When teachers across the city plop English exam packets onto students’ desks next week, kicking off the second season of Common Core testing, much will have changed since round one.
Some of the developments, including new Common Core teaching materials and a new schools chancellor committed to curbing test mania, have offered educators a modicum of calm before the exam books open. But other changes, particularly new teacher evaluations that factor in student test scores, make exam anxiety hard to shake.
“I hear a message of hope coming from the new administration,” said Megan Moskop, an English teacher at a Washington Heights middle school. “But the system still is what it is.”
Schools will administer the state’s annual grades three-to-eight English exams next Tuesday through Thursday. The math exams run from April 30 to May 2, after spring vacation.
For the second year, the tests are tied to the new Common Core learning standards, which in reading call for more nonfiction texts and closer textual analysis. Students’ scores on last year’s Common Core tests were much lower, on average, than their scores on the previous year’s exams, which were not tied to the new standards.
Having weathered those first tests, educators this year had a better sense of what to expect on the exams, several said.
Unlike last year, most schools this year also had new teaching materials that the city endorsed as Common Core-aligned. Many teachers received the materials late, and some found them uninspiring or unreasonably challenging. But others said they felt newly confident that the skills they taught in class would match those measured by the tests.
Lori Wheal, a sixth-grade English teacher at I.S. 131 in the Bronx, said the Scholastic-made materials her school chose and her own lessons center on Common Core skills, such as scrutinizing the way authors of persuasive texts construct arguments bit-by-bit with claims and evidence. To do this, they “close read” texts, scrutinizing and annotating passages over multiple re-readings. (The state’s English-exam guides say that on the test “100% of points require close reading.”)
“We’ve been doing pretty much the same skills and strategies they’re going to be tested on,” Wheal said.
But that state test-curriculum overlap concerns some teachers, who see their lessons bending toward the skills tested by the exams, even if they do not consider those skills as worthy as others.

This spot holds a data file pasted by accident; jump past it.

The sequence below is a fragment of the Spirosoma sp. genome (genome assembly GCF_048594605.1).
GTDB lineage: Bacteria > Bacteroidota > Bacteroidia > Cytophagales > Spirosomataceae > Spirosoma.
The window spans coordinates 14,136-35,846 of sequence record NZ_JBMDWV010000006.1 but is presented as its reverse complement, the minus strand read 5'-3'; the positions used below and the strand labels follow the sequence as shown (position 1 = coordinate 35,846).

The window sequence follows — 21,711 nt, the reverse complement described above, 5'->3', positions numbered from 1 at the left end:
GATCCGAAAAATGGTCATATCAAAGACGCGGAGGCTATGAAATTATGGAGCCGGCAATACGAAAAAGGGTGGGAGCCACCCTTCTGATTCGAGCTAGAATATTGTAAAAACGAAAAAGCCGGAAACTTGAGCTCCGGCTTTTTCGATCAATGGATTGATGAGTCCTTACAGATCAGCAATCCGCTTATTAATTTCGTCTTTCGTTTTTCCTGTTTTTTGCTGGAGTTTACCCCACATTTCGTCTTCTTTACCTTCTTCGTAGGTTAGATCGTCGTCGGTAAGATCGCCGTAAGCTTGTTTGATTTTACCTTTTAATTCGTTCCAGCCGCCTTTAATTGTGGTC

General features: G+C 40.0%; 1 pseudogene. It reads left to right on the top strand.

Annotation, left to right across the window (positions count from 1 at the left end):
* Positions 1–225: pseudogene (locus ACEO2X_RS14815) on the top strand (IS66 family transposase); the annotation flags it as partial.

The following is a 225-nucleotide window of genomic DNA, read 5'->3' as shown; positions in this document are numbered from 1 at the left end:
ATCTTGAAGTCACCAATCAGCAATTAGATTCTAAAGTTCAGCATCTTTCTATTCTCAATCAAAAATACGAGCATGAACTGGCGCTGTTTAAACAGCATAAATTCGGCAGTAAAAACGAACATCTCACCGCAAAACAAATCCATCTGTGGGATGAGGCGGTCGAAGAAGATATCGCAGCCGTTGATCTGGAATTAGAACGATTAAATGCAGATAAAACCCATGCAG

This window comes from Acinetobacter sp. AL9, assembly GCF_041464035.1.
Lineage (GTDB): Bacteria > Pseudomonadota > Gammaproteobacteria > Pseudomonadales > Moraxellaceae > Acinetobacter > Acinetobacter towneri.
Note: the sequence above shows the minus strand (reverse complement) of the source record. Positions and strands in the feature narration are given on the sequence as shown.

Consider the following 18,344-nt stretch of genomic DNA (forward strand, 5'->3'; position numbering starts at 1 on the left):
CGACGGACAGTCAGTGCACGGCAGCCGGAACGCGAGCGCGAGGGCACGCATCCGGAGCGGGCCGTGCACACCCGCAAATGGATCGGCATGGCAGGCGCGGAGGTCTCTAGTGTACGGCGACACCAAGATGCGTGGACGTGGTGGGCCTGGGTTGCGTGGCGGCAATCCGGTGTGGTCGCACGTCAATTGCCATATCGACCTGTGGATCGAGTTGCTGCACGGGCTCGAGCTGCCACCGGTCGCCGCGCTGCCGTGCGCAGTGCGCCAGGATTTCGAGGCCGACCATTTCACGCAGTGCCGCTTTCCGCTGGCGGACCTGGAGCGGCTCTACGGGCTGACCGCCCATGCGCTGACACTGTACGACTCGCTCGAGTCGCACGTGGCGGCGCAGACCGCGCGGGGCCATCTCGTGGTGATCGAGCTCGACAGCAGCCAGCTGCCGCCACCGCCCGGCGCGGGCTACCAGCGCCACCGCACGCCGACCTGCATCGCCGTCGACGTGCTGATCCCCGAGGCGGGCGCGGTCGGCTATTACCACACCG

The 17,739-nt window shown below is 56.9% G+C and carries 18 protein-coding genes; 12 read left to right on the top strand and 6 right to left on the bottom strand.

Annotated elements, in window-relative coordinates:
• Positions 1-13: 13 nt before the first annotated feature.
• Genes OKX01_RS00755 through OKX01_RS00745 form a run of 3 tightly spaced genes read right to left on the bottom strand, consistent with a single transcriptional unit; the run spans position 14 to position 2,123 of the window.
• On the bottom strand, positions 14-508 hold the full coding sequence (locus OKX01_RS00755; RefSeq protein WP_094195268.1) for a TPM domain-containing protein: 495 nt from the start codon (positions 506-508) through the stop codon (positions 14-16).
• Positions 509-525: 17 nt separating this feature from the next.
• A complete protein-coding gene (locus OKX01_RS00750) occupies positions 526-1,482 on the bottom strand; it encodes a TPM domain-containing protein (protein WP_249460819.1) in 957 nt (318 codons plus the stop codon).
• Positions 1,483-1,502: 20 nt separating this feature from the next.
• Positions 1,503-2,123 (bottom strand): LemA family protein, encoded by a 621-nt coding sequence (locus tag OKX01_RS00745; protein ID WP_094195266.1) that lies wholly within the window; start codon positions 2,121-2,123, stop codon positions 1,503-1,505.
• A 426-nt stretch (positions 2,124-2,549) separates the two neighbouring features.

Alex Messer, a fourth-grade at P.S. 321 in Park Slope who has spoken out about the impact of high-stakes exams, said anticipation of the tests have spurred line-by-line analyzing in some reading classes at the expense of vigorous discussions about big ideas.
“It’s looking at the trees instead of the forest,” Messer said.
The new schools chancellor, Carmen Fariña, had also “buoyed spirits a bit,” as one teacher put it. A longtime educator, Fariña has urged teachers not to obsess over the state exams, telling them the best test preparation is a lively classroom “where students are immersed in conversation, debating ideas, and developing perspectives.”
The new administration has also floated some test-related reforms, which it has yet to enact. For example, the city says it will deploy teams of experts to save struggling schools, where students perform poorly on tests, rather than close them. And Fariña has raised the possibility of removing test scores as a factor in student-promotion decisions.
But she has also pointed out that the federal government mandates annual student exams and state law now bases up to 40 percent of teachers’ ratings on students’ scores, leaving the city little leverage to reduce the amount of standardized testing. (In fact, the new teacher evaluations have added new tests for some students this year.)
“The law is the law is the law,” said Sameer Talati, principal of P.S. 7 in East Harlem. “You do feel the pressure.”
Tracy Lynne, an English teacher at an elementary school in Brownsville, Brooklyn with a history of low test scores, said some of her colleagues have responded to that pressure by pulling activities from test-prep booklets year round, not just in the weeks leading up to the exams.
Even at her children’s school in Brooklyn Heights, where students usually perform well on the exams, test prep has been ramped up this year, Lynne said. Where teachers used to hold voluntary workshops on test-taking strategies, now her son’s third-grade class is working through a new test-prep unit, she said.
Some teachers said the state’s decision to release only a quarter of last year’s test items, rather than publish the entire exams, has made it more difficult to prepare students for this year’s tests.
Others recalled the difficulty many students had completing the writing portions of last year’s English exams and wondered if the state had made adjustments. State officials said students will be given the same amount of time the reading tests this year (70 minutes per test day in grades three and four, and 90 minutes in grades five through eight). But they expect the older students to need less time because their tests will have fewer questions this year.
Some students with special needs will be allotted extra time. But several special-education teachers said that accommodation ignores that fact that the tests far exceed their students’ abilities.
“I don’t think any teacher ever wants to give a student a test we know is inappropriate,” said Moskop, the Washington Heights English teacher who has students with special needs. “In this case, we’re not given a choice.”
Anna Staab, a sixth-grade English teacher at the Highbridge Green School in the Bronx, said her approach to test season is to remind her students and herself to keep the exams in perspective.
“What we have our eyes on, the prize,” she said, “is so much bigger than the test.”